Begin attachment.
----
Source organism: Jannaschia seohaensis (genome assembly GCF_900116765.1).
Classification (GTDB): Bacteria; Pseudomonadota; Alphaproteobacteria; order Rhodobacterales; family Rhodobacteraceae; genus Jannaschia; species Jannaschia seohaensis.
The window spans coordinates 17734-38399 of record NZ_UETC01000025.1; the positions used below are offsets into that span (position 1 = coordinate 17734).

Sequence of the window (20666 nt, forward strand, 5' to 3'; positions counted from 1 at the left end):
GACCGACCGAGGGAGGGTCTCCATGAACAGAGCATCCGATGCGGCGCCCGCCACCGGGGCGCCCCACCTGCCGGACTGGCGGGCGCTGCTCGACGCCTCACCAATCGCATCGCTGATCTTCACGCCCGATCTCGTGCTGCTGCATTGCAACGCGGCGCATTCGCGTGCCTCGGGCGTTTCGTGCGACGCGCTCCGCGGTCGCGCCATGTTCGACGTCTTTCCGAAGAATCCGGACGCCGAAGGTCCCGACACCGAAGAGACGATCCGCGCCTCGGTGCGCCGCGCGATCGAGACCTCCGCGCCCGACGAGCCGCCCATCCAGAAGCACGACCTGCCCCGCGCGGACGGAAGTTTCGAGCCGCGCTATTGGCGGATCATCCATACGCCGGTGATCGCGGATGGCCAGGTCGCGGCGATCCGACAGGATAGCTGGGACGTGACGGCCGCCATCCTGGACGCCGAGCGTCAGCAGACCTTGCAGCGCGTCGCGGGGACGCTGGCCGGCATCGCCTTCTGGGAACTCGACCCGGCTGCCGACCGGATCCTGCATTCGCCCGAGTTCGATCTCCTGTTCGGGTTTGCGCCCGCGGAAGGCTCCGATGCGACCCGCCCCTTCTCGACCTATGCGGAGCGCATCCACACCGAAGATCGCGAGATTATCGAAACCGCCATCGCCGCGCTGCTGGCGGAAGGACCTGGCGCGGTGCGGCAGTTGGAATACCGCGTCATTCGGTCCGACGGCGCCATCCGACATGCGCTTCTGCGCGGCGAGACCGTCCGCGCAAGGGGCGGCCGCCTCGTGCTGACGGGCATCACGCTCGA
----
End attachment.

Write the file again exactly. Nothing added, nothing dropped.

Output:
Source organism: Jannaschia seohaensis (genome assembly GCF_900116765.1).
Classification (GTDB): Bacteria; Pseudomonadota; Alphaproteobacteria; order Rhodobacterales; family Rhodobacteraceae; genus Jannaschia; species Jannaschia seohaensis.
The window spans coordinates 17734-38399 of record NZ_UETC01000025.1; the positions used below are offsets into that span (position 1 = coordinate 17734).

Sequence of the window (20666 nt, forward strand, 5' to 3'; positions counted from 1 at the left end):
GACCGACCGAGGGAGGGTCTCCATGAACAGAGCATCCGATGCGGCGCCCGCCACCGGGGCGCCCCACCTGCCGGACTGGCGGGCGCTGCTCGACGCCTCACCAATCGCATCGCTGATCTTCACGCCCGATCTCGTGCTGCTGCATTGCAACGCGGCGCATTCGCGTGCCTCGGGCGTTTCGTGCGACGCGCTCCGCGGTCGCGCCATGTTCGACGTCTTTCCGAAGAATCCGGACGCCGAAGGTCCCGACACCGAAGAGACGATCCGCGCCTCGGTGCGCCGCGCGATCGAGACCTCCGCGCCCGACGAGCCGCCCATCCAGAAGCACGACCTGCCCCGCGCGGACGGAAGTTTCGAGCCGCGCTATTGGCGGATCATCCATACGCCGGTGATCGCGGATGGCCAGGTCGCGGCGATCCGACAGGATAGCTGGGACGTGACGGCCGCCATCCTGGACGCCGAGCGTCAGCAGACCTTGCAGCGCGTCGCGGGGACGCTGGCCGGCATCGCCTTCTGGGAACTCGACCCGGCTGCCGACCGGATCCTGCATTCGCCCGAGTTCGATCTCCTGTTCGGGTTTGCGCCCGCGGAAGGCTCCGATGCGACCCGCCCCTTCTCGACCTATGCGGAGCGCATCCACACCGAAGATCGCGAGATTATCGAAACCGCCATCGCCGCGCTGCTGGCGGAAGGACCTGGCGCGGTGCGGCAGTTGGAATACCGCGTCATTCGGTCCGACGGCGCCATCCGACATGCGCTTCTGCGCGGCGAGACCGTCCGCGCAAGGGGCGGCCGCCTCGTGCTGACGGGCATCACGCTCGA